In November 2000, Leeds broke the British transfer record and made Rio Ferdinand the world’s most expensive defender.
The Whites forked out £18m to whisk Ferdinand away from West Ham, with lofty ambitions to become one of the Premier League’s elite funding an extensive recruitment drive.
But while Leeds’ fortunes began to falter soon after, Ferdinand’s stock continued to soar – and soon enough he was being linked with a move to Manchester United, at that time the most dominant club in the country.
Talk of a transfer was mooted for months, and although Leeds chairman Peter Ridsdale was reluctant to let Ferdinand go, it soon became apparent that he had his heart set on a move to Old Trafford. Eventually, a £30m transfer was agreed in the summer of 2002, and it was there that he went on to become one of the Premier League’s greatest ever defenders.
Recalling how the transfer came about, Ferdinand admitted to BT Sport (via the Mirror) that he would have gone public to force through a move, had he needed to.
“I fortunately enough was never put in a position where I had to go in all guns blazing, but trust me, if I’d needed to i would have,” Ferdinand remarked. “At Leeds I went and sat in Mr Ridsdale’s office and just sat there and waited for about five, six hours and said I’m not going until you sort out the deal for me to go to Man Utd.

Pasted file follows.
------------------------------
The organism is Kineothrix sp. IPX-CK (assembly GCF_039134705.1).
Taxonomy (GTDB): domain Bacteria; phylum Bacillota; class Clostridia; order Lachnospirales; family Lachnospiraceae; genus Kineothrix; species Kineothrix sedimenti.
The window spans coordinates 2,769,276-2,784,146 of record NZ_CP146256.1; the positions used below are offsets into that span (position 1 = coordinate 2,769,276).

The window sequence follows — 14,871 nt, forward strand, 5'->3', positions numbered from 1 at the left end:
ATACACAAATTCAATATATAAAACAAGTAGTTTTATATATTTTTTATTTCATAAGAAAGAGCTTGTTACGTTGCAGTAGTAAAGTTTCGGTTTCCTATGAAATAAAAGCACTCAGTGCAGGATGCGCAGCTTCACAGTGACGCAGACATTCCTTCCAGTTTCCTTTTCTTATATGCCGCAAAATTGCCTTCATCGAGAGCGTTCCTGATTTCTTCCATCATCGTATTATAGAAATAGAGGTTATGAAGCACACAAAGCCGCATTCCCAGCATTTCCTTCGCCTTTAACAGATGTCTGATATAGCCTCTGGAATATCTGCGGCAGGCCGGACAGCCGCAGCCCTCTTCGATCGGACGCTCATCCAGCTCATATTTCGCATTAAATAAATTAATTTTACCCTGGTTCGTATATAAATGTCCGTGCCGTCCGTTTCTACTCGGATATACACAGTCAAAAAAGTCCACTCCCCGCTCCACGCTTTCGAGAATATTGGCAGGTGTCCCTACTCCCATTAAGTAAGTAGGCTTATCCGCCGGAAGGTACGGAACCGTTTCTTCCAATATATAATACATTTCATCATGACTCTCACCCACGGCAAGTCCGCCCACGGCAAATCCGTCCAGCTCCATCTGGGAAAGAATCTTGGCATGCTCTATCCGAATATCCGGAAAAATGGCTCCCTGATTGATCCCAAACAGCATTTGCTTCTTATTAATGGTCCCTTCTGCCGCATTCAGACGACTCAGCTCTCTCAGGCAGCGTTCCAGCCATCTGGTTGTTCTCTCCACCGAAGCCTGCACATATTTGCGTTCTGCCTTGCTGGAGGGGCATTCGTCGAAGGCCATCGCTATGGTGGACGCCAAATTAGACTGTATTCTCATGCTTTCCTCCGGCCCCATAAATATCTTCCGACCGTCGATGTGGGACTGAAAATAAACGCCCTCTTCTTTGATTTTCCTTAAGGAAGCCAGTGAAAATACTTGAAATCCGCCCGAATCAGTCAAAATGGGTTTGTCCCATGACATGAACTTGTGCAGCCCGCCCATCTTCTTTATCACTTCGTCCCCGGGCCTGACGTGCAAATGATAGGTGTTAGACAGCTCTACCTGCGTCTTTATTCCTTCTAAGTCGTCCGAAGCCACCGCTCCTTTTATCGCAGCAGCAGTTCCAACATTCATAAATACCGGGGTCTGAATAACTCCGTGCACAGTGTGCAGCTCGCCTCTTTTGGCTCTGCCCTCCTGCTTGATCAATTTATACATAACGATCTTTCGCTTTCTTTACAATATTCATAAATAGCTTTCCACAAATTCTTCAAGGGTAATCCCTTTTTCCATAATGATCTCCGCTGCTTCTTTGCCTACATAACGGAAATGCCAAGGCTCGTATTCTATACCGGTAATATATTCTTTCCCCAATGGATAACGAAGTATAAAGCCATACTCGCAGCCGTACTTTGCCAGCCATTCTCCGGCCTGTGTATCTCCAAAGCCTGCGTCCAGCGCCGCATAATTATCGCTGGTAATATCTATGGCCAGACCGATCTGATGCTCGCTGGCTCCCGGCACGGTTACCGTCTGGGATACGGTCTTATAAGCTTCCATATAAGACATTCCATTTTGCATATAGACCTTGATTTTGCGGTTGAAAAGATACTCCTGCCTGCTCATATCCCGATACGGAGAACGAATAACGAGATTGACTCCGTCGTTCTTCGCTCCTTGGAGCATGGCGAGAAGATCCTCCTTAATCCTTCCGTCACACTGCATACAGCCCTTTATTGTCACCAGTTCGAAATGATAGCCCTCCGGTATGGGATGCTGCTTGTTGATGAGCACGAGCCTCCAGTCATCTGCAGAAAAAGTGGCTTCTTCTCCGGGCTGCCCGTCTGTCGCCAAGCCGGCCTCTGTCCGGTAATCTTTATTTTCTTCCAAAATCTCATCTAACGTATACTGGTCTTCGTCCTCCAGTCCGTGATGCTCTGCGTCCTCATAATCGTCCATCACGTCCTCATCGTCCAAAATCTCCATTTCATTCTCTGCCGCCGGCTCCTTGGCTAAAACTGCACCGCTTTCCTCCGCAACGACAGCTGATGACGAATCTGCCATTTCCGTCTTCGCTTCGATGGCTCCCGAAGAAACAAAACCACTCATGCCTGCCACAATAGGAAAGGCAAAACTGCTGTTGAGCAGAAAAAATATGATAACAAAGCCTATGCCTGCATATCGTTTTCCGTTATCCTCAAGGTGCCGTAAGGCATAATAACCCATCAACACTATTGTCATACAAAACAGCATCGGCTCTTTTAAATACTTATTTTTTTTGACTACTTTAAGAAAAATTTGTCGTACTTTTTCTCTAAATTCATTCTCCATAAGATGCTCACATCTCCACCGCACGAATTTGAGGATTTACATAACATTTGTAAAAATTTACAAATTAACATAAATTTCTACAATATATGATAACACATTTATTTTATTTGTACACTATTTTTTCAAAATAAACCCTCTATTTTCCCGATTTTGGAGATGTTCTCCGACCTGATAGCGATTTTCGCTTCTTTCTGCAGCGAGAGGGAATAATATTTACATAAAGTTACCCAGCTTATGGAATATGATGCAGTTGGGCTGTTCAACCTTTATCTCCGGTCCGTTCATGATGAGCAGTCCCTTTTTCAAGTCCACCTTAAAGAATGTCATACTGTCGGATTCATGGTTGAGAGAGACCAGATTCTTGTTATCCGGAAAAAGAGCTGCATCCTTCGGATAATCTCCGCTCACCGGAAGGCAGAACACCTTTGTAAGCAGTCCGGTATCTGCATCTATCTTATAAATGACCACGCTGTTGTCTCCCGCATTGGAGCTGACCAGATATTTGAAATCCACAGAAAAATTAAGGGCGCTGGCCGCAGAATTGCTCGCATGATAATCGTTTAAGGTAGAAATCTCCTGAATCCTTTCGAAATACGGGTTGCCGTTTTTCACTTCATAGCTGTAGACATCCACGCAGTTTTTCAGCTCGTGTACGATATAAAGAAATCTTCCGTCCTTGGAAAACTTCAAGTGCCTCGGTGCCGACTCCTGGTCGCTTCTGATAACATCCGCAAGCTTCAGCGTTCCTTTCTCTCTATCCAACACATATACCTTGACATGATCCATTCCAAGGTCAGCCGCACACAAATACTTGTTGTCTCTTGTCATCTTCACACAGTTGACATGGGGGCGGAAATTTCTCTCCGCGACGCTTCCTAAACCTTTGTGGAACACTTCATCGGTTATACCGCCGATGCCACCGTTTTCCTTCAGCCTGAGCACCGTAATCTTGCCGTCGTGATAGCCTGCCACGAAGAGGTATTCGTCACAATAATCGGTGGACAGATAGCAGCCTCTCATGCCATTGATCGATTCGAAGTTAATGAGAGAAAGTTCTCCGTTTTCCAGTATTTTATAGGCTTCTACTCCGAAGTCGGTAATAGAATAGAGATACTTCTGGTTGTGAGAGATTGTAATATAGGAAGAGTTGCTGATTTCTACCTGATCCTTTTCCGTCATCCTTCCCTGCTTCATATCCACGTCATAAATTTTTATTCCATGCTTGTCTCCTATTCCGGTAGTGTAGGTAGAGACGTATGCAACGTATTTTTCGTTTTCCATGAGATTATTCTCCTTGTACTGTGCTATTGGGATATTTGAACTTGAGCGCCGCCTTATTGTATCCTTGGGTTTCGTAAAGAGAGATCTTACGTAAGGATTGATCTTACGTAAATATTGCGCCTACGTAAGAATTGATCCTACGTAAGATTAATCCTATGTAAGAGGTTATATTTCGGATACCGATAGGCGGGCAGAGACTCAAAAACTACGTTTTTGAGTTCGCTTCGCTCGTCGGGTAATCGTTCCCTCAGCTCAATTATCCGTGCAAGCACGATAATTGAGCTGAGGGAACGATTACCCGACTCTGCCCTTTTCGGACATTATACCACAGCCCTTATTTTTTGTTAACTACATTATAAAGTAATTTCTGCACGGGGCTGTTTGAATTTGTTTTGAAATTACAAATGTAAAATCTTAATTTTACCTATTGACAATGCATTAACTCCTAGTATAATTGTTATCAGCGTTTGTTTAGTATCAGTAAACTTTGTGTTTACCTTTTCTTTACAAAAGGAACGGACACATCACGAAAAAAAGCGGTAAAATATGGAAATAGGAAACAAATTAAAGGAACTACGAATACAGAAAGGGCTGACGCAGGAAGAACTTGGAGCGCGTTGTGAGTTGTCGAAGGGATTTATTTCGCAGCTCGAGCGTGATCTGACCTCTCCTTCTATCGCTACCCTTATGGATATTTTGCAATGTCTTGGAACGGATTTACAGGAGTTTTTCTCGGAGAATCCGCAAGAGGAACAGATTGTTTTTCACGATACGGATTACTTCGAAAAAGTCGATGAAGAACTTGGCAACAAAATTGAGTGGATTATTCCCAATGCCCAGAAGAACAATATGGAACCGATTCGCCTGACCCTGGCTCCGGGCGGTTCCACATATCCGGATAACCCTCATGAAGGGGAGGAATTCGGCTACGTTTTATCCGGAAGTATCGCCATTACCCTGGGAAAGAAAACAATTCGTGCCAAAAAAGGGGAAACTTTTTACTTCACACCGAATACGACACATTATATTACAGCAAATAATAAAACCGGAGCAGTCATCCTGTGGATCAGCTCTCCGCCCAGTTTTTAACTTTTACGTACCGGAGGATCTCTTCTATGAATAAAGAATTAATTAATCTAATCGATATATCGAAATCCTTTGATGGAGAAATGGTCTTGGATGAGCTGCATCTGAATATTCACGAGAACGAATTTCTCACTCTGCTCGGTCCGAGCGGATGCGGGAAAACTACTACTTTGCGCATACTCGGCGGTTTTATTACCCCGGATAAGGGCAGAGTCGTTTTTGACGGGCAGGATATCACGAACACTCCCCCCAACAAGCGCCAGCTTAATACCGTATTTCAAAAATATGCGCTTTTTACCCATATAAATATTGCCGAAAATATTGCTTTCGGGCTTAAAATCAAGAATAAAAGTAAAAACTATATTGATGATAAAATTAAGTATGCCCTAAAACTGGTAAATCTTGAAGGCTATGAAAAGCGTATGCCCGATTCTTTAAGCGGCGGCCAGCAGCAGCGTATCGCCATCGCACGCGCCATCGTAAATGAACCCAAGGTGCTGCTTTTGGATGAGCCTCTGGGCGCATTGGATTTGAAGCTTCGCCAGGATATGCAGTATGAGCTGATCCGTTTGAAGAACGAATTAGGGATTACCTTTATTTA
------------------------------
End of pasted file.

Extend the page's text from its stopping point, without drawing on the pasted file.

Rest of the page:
“I didn’t go public, I didn’t need to go. We got to a compromise, we got to a situation where he felt he was getting the right part of the deal and I got my opportunity to go to Man Utd.
“But I was adamant I wanted to go because that was the right time and the right move for me.”
Ferdinand’s decision to move to a bitter rival caused understandable tension between the two clubs and their supporters, with many Leeds fans angry that he’d decided to leave after previously telling The Sun he had no intention of leaving.
Despite that, Ferdinand said he had no choice but to make the best possible decision for his career.
“If he had said no and put a firm wall up I reckon I probably would’ve gone public with that because I feel, as a player, its a short window in terms of being able to be successful. 10 – 15 years if that. You’ve got to make decisions that are a little bit selfish. As a fan and as a football club I get that you might not understand that, but it works both ways.”
Ferdinand’s departure signalled a mass exodus of players from Elland Road, as Leeds‘ team of fantastic young players disbanded for pastures new. Not long after, the Whites were relegated from the Premier League – eventually ending a 16-year absence from the top flight after earning promotion under Marcelo Bielsa.